Where human drivers sometimes ignore traffic lights or break the speed limit, autonomous vehicles would obey the rules perfectly without exception. All of these possibilities could lead to an end to the huge number of road deaths once all vehicles are autonomous. Traffic collisions would be reduced to system failures, or where pedestrians and cyclists, have been at fault. In the future, cities and roads could be better designed to keep vehicles, cycles, and pedestrians separated. We would not need traffic policemen, and insurance would be very cheap.
We assume that autonomous vehicles will bring many benefits, but it is not easy to predict. The obvious benefit is that it can combine the benefits of private and public transport in one.
City Bus Blues
Even though I know the theoretical benefits of public transport, such as reducing CO2 and pollution, and easing congestion on roads, I rarely use it. At my previous house I had a bus stop almost at the bottom of my front garden, just around the corner from my hedge, and if I wanted to use the bus, I only needed to step out of the front door, go down my garden path to the front gate, and from there it was literally 20 yards walk, passing my own front garden, to the bus stop. All very convenient, right? But it was all downhill from there.
The service was somewhat sporadic, so sometimes I would get a bus almost straight away, and sometimes wait and wait, which is something I hate. Then when I got on the bus, it wasn’t that comfortable; bumps in the road would have me bouncing up and down on the relatively hard seat.
The bus was a big double-decker diesel affair, and was quite noisy. It went along briskly enough, but seemed forever to be stopping at bus stops, or in traffic, and then there was the guided tour of suburbia. From my house, there was a wide and straight main road about a mile away, which went directly into the city, but the bus wanted more fares than just mine, so we would wind our way through suburban roads, picking people up, before finally making it to the city, jam-packed with passengers. Believe me, the bus was the last resort.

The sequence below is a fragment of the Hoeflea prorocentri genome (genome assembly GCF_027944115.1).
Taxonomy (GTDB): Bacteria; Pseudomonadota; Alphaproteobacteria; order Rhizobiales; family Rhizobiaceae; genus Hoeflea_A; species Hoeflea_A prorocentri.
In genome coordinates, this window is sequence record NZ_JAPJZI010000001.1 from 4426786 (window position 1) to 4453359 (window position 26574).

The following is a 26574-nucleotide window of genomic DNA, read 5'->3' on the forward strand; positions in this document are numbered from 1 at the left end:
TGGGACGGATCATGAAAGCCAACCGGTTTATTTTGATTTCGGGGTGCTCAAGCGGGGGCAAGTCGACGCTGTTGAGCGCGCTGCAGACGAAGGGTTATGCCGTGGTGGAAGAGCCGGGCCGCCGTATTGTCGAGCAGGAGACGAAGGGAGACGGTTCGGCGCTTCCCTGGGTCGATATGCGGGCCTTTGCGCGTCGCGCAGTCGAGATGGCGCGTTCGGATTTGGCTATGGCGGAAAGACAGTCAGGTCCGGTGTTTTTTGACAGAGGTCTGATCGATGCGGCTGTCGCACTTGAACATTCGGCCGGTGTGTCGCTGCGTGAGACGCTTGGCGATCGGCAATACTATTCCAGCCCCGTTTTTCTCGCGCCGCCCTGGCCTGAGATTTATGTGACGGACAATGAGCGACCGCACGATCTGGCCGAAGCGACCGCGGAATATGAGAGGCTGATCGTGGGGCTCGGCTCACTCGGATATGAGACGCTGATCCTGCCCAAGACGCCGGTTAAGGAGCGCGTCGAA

Normally I would cycle in, which took me about 15 minutes straight to my office with no walking, where the bus would take at least 30 minutes, cost me a bus fare, and leave me with a mile to walk to the office. The bike route even took me along a traffic-free path along the local river, which was a nice start to the morning, watching little plumes of mist held in the golden sunbeams, while majestic swans paddled unhurriedly by.
How different it would be if I was able to make an entry in a smartphone app, say when and where I want to go, and a few minutes later, get a little “ding” on my phone to say my robo-taxi is waiting. I get in, carry on reading what I was reading, and the car zooms off, taking the quickest route to my office. After 10 minutes, I get out at the end of my journey, with no worries about parking, as the car goes off to its next assignment, and my account is automatically debited with the affordable fare. Now that might have been more tempting than cycling, especially in the rain.
The Key to Congestion?
Some people believe that such systems would make car ownership a thing of the past, and so greatly reduce congestion and the need for car-parks at supermarkets and places of work. I am inclined to agree to some extent. For a lot of people, that would be cheaper than car ownership, and without the responsibilities such as maintenance, parking, annual tests, vehicle tax, insurance, and charging-up.
For some people, their car is a symbol of their status: the make and model is a statement to the world of how wealthy, and important they are. It gives a boost to their flagging ego to be seen driving by in their brand new, shiny, autonomous vehicle. They are not about to forego having a car of their own.
When they arrive at their destination they can tell their autonomous car to go and park itself, or find a charging station while they do their shopping or whatever business they want to attend to. Some people think this might make the roads even more congested, as autonomous vehicles drive around empty, heading for a parking space, or just going round and round in circles waiting for their owners to need them again. We would go from vehicles with only one occupant taking up space on the road to vehicles with no occupant at all. It is hard to predict, and I am not about to try. Only time will tell.
A further possibility is that electric robo-taxis will be so cheap that everyone will want to use them in preference to buses and cycling. That would create even more congestion, as one bus can carry about 40 people, whereas, if each person was in an autonomous vehicle, that is potentially 40 vehicles instead of the one bus. Cycling is also more healthy for people, (sans traffic-fumes), so people swapping the bike for the robo-taxi would not be such a good thing, either.